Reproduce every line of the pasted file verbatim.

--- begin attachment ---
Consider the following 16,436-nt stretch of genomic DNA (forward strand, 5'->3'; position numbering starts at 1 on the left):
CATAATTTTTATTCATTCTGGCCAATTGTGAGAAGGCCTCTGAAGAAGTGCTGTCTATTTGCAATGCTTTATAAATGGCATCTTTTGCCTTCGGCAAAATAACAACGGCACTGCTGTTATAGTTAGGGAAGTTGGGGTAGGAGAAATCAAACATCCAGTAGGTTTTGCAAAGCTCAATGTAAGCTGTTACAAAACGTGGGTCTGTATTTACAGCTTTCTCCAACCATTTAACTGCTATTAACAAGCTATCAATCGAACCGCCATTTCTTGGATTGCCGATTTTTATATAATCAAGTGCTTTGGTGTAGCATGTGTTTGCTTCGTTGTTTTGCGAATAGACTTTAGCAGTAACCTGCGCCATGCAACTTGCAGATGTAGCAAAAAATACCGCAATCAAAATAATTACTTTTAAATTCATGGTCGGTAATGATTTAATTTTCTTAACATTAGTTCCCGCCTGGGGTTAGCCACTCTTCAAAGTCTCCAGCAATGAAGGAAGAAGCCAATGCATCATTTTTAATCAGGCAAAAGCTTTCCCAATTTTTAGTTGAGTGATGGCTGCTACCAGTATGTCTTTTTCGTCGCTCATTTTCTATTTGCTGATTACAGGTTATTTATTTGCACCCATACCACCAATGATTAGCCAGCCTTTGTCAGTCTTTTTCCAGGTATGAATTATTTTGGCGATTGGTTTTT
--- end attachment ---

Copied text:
Consider the following 16,436-nt stretch of genomic DNA (forward strand, 5'->3'; position numbering starts at 1 on the left):
CATAATTTTTATTCATTCTGGCCAATTGTGAGAAGGCCTCTGAAGAAGTGCTGTCTATTTGCAATGCTTTATAAATGGCATCTTTTGCCTTCGGCAAAATAACAACGGCACTGCTGTTATAGTTAGGGAAGTTGGGGTAGGAGAAATCAAACATCCAGTAGGTTTTGCAAAGCTCAATGTAAGCTGTTACAAAACGTGGGTCTGTATTTACAGCTTTCTCCAACCATTTAACTGCTATTAACAAGCTATCAATCGAACCGCCATTTCTTGGATTGCCGATTTTTATATAATCAAGTGCTTTGGTGTAGCATGTGTTTGCTTCGTTGTTTTGCGAATAGACTTTAGCAGTAACCTGCGCCATGCAACTTGCAGATGTAGCAAAAAATACCGCAATCAAAATAATTACTTTTAAATTCATGGTCGGTAATGATTTAATTTTCTTAACATTAGTTCCCGCCTGGGGTTAGCCACTCTTCAAAGTCTCCAGCAATGAAGGAAGAAGCCAATGCATCATTTTTAATCAGGCAAAAGCTTTCCCAATTTTTAGTTGAGTGATGGCTGCTACCAGTATGTCTTTTTCGTCGCTCATTTTCTATTTGCTGATTACAGGTTATTTATTTGCACCCATACCACCAATGATTAGCCAGCCTTTGTCAGTCTTTTTCCAGGTATGAATTATTTTGGCGATTGGTTTTT